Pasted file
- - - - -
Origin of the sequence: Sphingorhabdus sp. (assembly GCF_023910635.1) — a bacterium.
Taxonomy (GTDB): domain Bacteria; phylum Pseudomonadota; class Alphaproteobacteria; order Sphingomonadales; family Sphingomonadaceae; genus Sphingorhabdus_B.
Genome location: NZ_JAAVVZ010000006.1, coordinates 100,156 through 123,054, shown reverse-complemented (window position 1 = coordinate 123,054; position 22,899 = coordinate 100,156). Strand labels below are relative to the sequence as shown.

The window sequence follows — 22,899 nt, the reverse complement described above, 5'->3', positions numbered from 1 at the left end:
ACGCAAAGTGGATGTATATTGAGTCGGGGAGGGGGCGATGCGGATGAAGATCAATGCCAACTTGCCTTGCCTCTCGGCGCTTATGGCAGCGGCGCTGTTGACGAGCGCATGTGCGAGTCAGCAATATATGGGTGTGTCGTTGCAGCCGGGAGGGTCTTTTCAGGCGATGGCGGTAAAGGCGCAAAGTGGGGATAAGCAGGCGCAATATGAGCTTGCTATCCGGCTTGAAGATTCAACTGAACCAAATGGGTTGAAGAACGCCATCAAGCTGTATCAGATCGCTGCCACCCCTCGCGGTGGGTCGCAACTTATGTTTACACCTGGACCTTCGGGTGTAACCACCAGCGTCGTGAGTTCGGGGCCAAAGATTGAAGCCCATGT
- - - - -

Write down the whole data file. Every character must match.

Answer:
Origin of the sequence: Sphingorhabdus sp. (assembly GCF_023910635.1) — a bacterium.
Taxonomy (GTDB): domain Bacteria; phylum Pseudomonadota; class Alphaproteobacteria; order Sphingomonadales; family Sphingomonadaceae; genus Sphingorhabdus_B.
Genome location: NZ_JAAVVZ010000006.1, coordinates 100,156 through 123,054, shown reverse-complemented (window position 1 = coordinate 123,054; position 22,899 = coordinate 100,156). Strand labels below are relative to the sequence as shown.

The window sequence follows — 22,899 nt, the reverse complement described above, 5'->3', positions numbered from 1 at the left end:
ACGCAAAGTGGATGTATATTGAGTCGGGGAGGGGGCGATGCGGATGAAGATCAATGCCAACTTGCCTTGCCTCTCGGCGCTTATGGCAGCGGCGCTGTTGACGAGCGCATGTGCGAGTCAGCAATATATGGGTGTGTCGTTGCAGCCGGGAGGGTCTTTTCAGGCGATGGCGGTAAAGGCGCAAAGTGGGGATAAGCAGGCGCAATATGAGCTTGCTATCCGGCTTGAAGATTCAACTGAACCAAATGGGTTGAAGAACGCCATCAAGCTGTATCAGATCGCTGCCACCCCTCGCGGTGGGTCGCAACTTATGTTTACACCTGGACCTTCGGGTGTAACCACCAGCGTCGTGAGTTCGGGGCCAAAGATTGAAGCCCATGT